Old Tucson Studios are just down the road from the Desert Museum. They were originally built in 1939 for the movie ‘Arizona’ starring Jean Arthur. There was minimal usage until the 1940’s when ‘The Bells of St. Mary's’ starring Bing Crosby and Ingrid Bergman was made.
During the 1950's, such western classics as ‘Gunfight at the OK Corral’ with Burt Lancaster and Kirk Douglas, ‘The Lone Ranger’ and ‘The Lost City of Gold’ and ‘Cimarron’ (1959) with Glenn Ford were filmed.
John Wayne starred in four movies at Old Tucson Studios and each production added buildings to the town. ‘Rio Bravo’ added a saloon, bank building and doctor's office; from ‘McLintock!’ came the McLintock Hotel; ‘El Dorado’ left a facelift on Front Street; and from ‘Rio Lobo’ came a cantina, a granite lined creek, a jail and Phillip's ranch house.
Other movie productions during those early years include ‘Lilies of the Field’ starring Sidney Poitier, ‘Have Gun Will Travel’; ‘The Outrage’ and ‘Hombre’ with Paul Newman. TV episodes of ‘Bonanza’ and ‘High Chaparral’ were also made there.
In 1971-72 the studio hosted 15 film productions including ‘Dirty Dingus Magee’ with Frank Sinatra and ‘Joe Kidd’ starring Clint Eastwood. Paul Newman returned in ‘The Life and Times of Judge Roy Bean’. Other films during this period include ‘Death Wish’ starring Charles Bronson and ‘The Frisco Kid’ starring Gene Wilder and Harrison Ford, fresh from ‘Star Wars’.
From 1970 to 1980 Old Tucson Studios and its Mescal property hosted 77 film and television productions including, most notably ‘The Three Amigos’ and ‘Little House on the Prairie’, ‘Gunsmoke’, and ‘The Mark of Zorro ’.
The nineties brought ‘Tombstone’, ‘Lightning Jack’ (aaaaahhhhhh!!!!) and ‘The Quick and the Dead’.
All in all this is quite a CV
Unfortunately there was a devastating fire in 1995 and many historic film sets and relics including wardrobe were lost. But is was rebuilt and today the lot is more a theme park than a film set but it is still fun to do the “tour” with a Bill Collins clone who will tell you more than you ever wanted to know about every film made there. I will be watching for the bloopers from now on.
Much of the park was ‘shut down’ due to the season (the temperatures in the dusty streets were brutal). However there were a couple of corny saloon shows, a really good montage of classic western scenes (Westerns were really all the same but who cared) and a really realistic gunfight to finish the day. There was certainly enough going on to fill in three hours.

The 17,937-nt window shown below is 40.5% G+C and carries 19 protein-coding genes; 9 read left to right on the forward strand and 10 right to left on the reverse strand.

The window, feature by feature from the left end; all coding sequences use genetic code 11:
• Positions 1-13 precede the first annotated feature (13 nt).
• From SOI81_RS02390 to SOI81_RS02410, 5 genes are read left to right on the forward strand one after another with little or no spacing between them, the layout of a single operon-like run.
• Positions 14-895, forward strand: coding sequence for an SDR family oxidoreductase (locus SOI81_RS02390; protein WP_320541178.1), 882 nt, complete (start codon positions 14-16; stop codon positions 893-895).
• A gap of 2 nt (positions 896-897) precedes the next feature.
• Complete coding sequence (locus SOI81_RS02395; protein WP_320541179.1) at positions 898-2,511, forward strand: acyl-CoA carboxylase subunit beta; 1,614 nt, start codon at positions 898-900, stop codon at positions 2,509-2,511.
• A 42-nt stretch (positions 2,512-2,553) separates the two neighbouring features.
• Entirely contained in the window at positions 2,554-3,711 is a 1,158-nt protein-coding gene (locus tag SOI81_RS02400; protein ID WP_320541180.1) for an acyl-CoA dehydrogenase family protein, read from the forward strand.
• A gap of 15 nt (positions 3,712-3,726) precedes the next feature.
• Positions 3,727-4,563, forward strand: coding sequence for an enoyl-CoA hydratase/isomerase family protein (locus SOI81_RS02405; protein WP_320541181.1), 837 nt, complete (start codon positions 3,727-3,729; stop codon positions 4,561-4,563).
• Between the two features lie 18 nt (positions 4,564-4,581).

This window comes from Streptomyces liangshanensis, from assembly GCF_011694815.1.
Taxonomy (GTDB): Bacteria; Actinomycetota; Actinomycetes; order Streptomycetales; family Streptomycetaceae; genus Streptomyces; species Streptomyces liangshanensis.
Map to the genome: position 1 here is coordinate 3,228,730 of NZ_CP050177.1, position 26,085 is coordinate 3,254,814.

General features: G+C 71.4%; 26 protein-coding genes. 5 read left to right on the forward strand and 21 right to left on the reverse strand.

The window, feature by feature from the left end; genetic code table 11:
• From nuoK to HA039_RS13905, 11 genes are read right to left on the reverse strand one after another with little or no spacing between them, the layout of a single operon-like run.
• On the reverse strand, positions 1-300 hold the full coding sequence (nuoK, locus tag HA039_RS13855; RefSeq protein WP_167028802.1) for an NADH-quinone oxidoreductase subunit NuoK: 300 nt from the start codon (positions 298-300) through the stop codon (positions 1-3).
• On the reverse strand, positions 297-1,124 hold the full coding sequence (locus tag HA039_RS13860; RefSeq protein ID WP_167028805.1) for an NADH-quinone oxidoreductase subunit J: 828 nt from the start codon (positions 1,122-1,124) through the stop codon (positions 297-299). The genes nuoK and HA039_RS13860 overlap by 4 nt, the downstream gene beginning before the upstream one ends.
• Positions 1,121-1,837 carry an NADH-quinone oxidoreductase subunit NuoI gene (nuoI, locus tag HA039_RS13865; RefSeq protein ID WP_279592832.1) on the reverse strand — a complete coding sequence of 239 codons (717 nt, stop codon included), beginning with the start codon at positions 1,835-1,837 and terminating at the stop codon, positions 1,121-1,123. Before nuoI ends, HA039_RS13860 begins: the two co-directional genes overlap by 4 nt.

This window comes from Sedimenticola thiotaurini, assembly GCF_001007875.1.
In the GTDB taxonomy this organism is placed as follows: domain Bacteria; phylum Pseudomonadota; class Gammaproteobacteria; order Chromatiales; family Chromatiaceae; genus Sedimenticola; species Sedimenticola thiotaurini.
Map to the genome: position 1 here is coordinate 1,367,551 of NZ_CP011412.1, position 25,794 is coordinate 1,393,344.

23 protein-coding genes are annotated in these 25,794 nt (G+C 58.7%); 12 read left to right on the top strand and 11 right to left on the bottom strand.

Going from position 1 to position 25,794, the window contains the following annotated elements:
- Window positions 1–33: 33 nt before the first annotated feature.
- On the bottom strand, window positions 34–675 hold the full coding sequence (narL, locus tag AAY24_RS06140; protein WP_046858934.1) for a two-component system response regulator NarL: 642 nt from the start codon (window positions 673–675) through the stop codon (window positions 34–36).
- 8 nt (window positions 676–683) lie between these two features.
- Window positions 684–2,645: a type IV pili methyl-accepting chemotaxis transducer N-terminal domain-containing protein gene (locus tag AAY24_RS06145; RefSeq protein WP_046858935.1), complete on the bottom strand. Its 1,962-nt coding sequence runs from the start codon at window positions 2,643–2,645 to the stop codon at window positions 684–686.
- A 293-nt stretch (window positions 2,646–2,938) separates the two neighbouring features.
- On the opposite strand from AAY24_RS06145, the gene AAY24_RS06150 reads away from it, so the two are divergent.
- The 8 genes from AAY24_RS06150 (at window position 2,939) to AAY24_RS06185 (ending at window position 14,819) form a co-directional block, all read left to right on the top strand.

I decided to head home along Gates Pass Road which leads directly into Tucson rather than take the highway. This was a very spectacular narrow, windy road that snaked through some very beautiful Sonoran Desert countryside.
Kitt Peak is a sacred site on the Tohono O'odham Reservation about 90 minutes west of Tucson. The mountain rears just over 1500m out of the desert with a steep 19km climb to the top. The landscape changes as you climb with trees and thick bush taking over from the desert. The 360° view from the top across the desert and other mountain ranges is stunning. At the summit, sits the National Optical Astronomy Observatory, the largest optical observatory in the world with 25 optical and 2 radio telescopes.
One of particular interest is the McMath-Pierce Solar Telescope. This structure includes a tower nearly 33m in height from which a shaft, parallel to the earth’s axis, slants 60m to the ground. The shaft continues deep into the mountain, forming an underground tunnel where the sun is viewed at the prime focus. It is used mainly for the study of sunspots.
We were told to get there around an hour before sunset when we were we given a nice ‘box’ dinner that we ate outside in the cool evening air (yes, at 2150m above sea level it was finally cool) and got to know some of the other 30 participants. Following that, we were given a brief talk about the observatory, astronomy, the universe and our evening’s program.
Then it was up to “sunset point” where we watched the most amazing sunset and predicted green flash. From there we were divided up into 3 groups and given powerful binoculars for an introductory ‘tour’ of the northern hemisphere heavens. They even predicted exactly when and where we would see a communications satellite traverse in a bright quick flash. Then it was up into the dome for a look through our computer controlled 0.4m optical telescope.
Our instructor was a professional astronomer, full of knowledge, enthusiasm and humor.
Among many things we looked at were Saturn with its rings and one of its moons, Titan, Mercury and Jupiter with the red spot clearly visible. Out of our solar system we saw, M104 (a spiral galaxy with 200 billion suns, 45 million light years away), M51 (a whirlpool galaxy at 38 million light years), M57 (the Ring Nebula, a remnant of a dead star about one light year across and 2,000 light years away) and finally Albireo consisting of two stars, one yellow, one blue that have formed a binary system 410 light years away.
At around 11pm we lined up our cars caravan style to be lead down part of the mountain by a guide, headlights off so as not interfere with the real scientific work that goes on there. This was a bit of a surreal experience seeing how pitch black the desert is but not at all as nerve racking as it sounds.
Kitt Peak is one of the great unsung tourist attractions of Tucson. Even if you don’t think you are interested in astronomy, you could not help being amazed at what you see and learn here. One thing that stood out was how insignificant us earthlings really are in the scheme of things.